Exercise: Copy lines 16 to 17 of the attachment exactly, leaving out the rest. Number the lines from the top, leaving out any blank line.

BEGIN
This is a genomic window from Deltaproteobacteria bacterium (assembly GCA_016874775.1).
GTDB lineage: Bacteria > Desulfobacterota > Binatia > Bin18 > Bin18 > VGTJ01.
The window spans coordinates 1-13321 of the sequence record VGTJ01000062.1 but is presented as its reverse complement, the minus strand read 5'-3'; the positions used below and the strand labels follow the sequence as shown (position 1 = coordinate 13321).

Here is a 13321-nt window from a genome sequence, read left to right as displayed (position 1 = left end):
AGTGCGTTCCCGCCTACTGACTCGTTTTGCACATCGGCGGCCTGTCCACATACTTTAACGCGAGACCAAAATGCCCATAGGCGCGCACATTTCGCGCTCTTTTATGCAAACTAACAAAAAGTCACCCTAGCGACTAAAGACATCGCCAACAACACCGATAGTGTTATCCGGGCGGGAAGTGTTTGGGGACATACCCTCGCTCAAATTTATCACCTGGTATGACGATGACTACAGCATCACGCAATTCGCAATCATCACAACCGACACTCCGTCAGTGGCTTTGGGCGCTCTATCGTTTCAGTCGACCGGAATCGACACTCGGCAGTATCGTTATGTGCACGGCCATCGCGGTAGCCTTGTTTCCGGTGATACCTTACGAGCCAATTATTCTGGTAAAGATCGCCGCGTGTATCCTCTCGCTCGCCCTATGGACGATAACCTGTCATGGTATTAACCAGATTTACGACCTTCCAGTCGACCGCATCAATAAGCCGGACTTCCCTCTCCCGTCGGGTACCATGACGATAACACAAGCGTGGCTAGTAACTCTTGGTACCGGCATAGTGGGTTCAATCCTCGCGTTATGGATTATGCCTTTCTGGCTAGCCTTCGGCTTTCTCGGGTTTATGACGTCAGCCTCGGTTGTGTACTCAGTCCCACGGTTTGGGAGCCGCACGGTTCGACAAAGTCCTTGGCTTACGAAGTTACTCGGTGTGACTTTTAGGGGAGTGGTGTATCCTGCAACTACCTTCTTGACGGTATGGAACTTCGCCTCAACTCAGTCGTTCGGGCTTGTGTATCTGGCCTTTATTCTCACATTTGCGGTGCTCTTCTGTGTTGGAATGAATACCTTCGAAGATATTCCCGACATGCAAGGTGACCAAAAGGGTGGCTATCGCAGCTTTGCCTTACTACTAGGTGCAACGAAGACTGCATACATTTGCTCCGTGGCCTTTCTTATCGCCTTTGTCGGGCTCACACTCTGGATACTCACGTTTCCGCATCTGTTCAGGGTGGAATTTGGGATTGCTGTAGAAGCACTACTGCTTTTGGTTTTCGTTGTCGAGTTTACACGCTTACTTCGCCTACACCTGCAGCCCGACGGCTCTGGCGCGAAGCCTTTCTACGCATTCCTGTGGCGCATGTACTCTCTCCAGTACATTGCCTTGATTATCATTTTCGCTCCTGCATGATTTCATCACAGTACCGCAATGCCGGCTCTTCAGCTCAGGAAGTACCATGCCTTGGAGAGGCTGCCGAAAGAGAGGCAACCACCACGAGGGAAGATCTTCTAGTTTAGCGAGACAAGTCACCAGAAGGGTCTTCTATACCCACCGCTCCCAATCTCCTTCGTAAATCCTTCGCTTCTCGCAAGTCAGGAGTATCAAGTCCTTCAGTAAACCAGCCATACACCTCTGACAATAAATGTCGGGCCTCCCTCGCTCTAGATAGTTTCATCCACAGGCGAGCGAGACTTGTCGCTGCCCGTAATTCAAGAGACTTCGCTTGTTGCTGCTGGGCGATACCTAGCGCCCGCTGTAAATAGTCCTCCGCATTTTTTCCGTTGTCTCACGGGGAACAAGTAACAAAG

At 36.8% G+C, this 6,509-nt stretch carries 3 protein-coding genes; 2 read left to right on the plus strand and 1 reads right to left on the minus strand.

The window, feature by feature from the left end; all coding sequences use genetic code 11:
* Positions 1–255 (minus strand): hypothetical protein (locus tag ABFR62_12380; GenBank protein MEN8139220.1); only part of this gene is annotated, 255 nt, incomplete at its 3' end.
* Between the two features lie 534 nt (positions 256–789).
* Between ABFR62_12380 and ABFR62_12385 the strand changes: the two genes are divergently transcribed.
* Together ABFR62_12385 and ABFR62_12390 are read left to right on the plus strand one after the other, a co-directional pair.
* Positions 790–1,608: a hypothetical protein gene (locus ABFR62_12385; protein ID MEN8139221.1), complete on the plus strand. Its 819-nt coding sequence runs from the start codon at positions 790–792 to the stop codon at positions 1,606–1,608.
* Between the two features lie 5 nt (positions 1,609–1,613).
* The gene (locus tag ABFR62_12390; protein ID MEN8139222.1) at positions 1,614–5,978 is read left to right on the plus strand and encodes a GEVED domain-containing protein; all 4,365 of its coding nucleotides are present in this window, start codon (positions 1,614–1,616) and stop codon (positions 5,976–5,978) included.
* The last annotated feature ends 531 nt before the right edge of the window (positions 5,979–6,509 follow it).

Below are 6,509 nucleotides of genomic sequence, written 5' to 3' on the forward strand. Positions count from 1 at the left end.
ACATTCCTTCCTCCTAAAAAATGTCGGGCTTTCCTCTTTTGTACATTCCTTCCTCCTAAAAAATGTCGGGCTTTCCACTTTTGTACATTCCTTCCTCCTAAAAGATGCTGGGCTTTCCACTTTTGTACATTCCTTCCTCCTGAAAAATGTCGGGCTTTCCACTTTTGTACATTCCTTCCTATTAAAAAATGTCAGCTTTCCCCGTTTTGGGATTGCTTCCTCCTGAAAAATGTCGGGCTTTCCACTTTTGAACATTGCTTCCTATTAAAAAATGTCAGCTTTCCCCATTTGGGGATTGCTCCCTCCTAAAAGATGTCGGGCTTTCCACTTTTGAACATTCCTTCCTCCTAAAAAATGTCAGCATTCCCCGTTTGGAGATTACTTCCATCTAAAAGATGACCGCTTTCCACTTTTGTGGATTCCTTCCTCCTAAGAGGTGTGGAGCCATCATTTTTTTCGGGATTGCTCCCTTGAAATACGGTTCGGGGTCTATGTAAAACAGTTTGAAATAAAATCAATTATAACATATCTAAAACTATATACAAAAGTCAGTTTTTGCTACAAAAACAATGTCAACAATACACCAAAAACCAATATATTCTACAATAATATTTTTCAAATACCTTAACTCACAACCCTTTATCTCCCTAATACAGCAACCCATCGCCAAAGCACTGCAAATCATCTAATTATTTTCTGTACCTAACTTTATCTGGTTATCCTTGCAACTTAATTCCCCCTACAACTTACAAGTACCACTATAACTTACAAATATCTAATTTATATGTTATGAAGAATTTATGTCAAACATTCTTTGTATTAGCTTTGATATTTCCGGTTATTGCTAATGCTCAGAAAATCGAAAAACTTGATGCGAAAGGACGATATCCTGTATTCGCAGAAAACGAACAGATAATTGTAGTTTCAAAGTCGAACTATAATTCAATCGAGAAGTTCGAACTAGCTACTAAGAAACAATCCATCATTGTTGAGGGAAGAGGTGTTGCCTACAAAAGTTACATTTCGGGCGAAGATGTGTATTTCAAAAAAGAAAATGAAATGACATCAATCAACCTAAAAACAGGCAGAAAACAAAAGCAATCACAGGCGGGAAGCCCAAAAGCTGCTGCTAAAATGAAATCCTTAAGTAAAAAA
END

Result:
Below are 6,509 nucleotides of genomic sequence, written 5' to 3' on the forward strand. Positions count from 1 at the left end.
ACATTCCTTCCTCCTAAAAAATGTCGGGCTTTCCTCTTTTGTACATTCCTTCCTCCTAAAAAATGTCGGGCTTTCCACTTTTGTACATTCCTTCCTCCTAAAAGATGCTGGGCTTTCCACTTTTGTACATTCCTTCCTCCTGAAAAATGTCGGGCTTTCCACTTTTGTACATTCCTTCCTATTAAAAAATGTCAGCTTTCCCCGTTTTGGGATTGCTTCCTCCTGAAAAATGTCGGGCTTTCCACTTTTGAACATTGCTTCCTATTAAAAAATGTCAGCTTTCCCCATTTGGGGATTGCTCCCTCCTAAAAGATGTCGGGCTTTCCACTTTTGAACATTCCTTCCTCCTAAAAAATGTCAGCATTCCCCGTTTGGAGATTACTTCCATCTAAAAGATGACCGCTTTCCACTTTTGTGGATTCCTTCCTCCTAAGAGGTGTGGAGCCATCATTTTTTTCGGGATTGCTCCCTTGAAATACGGTTCGGGGTCTATGTAAAACAGTTTGAAATAAAATCAATTATAACATATCTAAAACTATATACAAAAGTCAGTTTTTGCTACAAAAACAATGTCAACAATACACCAAAAACCAATATATTCTACAATAATATTTTTCAAATACCTTAACTCACAACCCTTTATCTCCCTAATACAGCAACCCATCGCCAAAGCACTGCAAATCATCTAATTATTTTCTGTACCTAACTTTATCTGGTTATCCTTGCAACTTAATTCCCCCTACAACTTACAAGTACCACTATAACTTACAAATATCTAATTTATATGTTATGAAGAATTTATGTCAAACATTCTTTGTATTAGCTTTGATATTTCCGGTTATTGCTAATGCTCAGAAAATCGAAAAACTTGATGCGAAAGGACGATATCCTGTATTCGCAGAAAACGAACAGATAATTGTAGTTTCAAAGTCGAACTATAATTCAATCGAGAAGTTCGAACTAGCTACTAAGAAACAATCCATCATTGTTGAGGGAAGAGGTGTTGCCTACAAAAGTTACATTTCGGGCGAAGATGTGTATTTCAAAAAAGAAAATGAAATGACATCAATCAACCTAAAAACAGGCAGAAAACAAAAGCAATCACAGGCGGGAAGCCCAAAAGCTGCTGCTAAAATGAAATCCTTAAGTAAAAAA